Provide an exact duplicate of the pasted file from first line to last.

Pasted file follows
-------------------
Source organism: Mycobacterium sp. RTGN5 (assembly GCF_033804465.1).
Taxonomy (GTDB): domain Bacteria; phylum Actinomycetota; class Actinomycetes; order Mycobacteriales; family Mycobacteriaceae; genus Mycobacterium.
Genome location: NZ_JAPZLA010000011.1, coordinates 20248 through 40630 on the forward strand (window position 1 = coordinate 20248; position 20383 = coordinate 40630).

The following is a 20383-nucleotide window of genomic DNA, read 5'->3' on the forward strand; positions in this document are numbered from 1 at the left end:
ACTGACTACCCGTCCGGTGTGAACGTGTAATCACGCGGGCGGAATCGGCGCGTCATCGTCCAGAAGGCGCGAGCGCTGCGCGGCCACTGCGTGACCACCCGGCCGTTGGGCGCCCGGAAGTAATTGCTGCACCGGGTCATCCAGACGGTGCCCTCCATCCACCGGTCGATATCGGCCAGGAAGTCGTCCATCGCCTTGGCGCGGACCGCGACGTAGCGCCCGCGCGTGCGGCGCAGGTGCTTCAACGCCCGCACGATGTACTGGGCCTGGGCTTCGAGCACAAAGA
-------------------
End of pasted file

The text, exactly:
Source organism: Mycobacterium sp. RTGN5 (assembly GCF_033804465.1).
Taxonomy (GTDB): domain Bacteria; phylum Actinomycetota; class Actinomycetes; order Mycobacteriales; family Mycobacteriaceae; genus Mycobacterium.
Genome location: NZ_JAPZLA010000011.1, coordinates 20248 through 40630 on the forward strand (window position 1 = coordinate 20248; position 20383 = coordinate 40630).

The following is a 20383-nucleotide window of genomic DNA, read 5'->3' on the forward strand; positions in this document are numbered from 1 at the left end:
ACTGACTACCCGTCCGGTGTGAACGTGTAATCACGCGGGCGGAATCGGCGCGTCATCGTCCAGAAGGCGCGAGCGCTGCGCGGCCACTGCGTGACCACCCGGCCGTTGGGCGCCCGGAAGTAATTGCTGCACCGGGTCATCCAGACGGTGCCCTCCATCCACCGGTCGATATCGGCCAGGAAGTCGTCCATCGCCTTGGCGCGGACCGCGACGTAGCGCCCGCGCGTGCGGCGCAGGTGCTTCAACGCCCGCACGATGTACTGGGCCTGGGCTTCGAGCACAAAGA